Related Rule
Netherlands
Practice Relating to Rule 15. The Principle of Precautions in Attack
Section C. Feasibility of precautions in attack
The Military Manual (1993) of the Netherlands states:
The extent to which commanders and their staff can be held accountable for compliance with these rules [on precautions in attack] is determined by three factors: freedom of choice of means and methods, availability of information [and] available time. The higher the level [of command] the stricter the required compliance is. 
Netherlands, Toepassing Humanitair Oorlogsrecht, Voorschift No. 27-412/1, Koninklijke Landmacht, Ministerie van Defensie, 1993, p. V-11.
The Military Manual (2005) of the Netherlands provides:
The extent to which commanding officers and their staffs, if any, may be bound by these rules [on precautions in attack] depends on three specific factors:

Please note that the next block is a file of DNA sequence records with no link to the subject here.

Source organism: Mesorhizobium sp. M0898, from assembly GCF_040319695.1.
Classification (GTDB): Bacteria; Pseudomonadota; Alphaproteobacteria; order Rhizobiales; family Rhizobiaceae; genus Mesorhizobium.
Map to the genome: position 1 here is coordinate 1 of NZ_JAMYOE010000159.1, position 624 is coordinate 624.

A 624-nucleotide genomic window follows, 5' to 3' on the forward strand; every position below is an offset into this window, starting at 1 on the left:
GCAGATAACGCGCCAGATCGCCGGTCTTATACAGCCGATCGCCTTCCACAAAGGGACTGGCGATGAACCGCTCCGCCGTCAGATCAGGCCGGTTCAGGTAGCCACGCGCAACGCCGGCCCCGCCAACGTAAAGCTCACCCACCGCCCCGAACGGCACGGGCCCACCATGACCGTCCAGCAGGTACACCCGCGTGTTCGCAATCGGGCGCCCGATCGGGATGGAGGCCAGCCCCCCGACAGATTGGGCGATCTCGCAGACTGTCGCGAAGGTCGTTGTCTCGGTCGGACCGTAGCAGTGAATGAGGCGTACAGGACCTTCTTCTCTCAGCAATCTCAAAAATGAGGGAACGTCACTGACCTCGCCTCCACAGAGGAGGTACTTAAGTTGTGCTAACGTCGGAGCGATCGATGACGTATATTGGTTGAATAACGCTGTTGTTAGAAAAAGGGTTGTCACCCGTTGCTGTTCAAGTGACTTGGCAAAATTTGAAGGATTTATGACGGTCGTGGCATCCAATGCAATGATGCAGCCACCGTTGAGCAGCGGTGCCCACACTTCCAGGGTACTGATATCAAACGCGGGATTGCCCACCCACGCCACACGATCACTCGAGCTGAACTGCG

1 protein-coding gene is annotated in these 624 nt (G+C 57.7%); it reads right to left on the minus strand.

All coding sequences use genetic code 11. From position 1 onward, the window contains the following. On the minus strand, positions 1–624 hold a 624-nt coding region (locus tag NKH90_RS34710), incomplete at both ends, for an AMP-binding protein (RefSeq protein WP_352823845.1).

- freedom of choice of means and methods;
- availability of intelligence;
- available time.
The higher the level [of command], the stricter the requirement for the application of the rules. 
Netherlands, Humanitair Oorlogsrecht: Handleiding, Voorschift No. 27-412, Koninklijke Landmacht, Militair Juridische Dienst, 2005, § 0544.
At the CDDH, the Netherlands stated:
The word “feasible” when used in Protocol I, for example in Articles 50 and 51 [57 and 58], should in any particular case be interpreted as referring to that which was practicable or practically possible, taking into account all circumstances at the time. 
Netherlands, Statement at the CDDH, Official Records, Vol. VI, CDDH/SR.42, 27 May 1977, p. 214, § 61.
Upon ratification of the 1977 Additional Protocol I, the Netherlands declared: “The word ‘feasible’ is to be understood as practicable or practically possible taking into account all circumstances ruling at the time, including humanitarian and military considerations.” 
Netherlands, Declarations made upon ratification of the 1977 Additional Protocol I, 26 June 1987, § 2.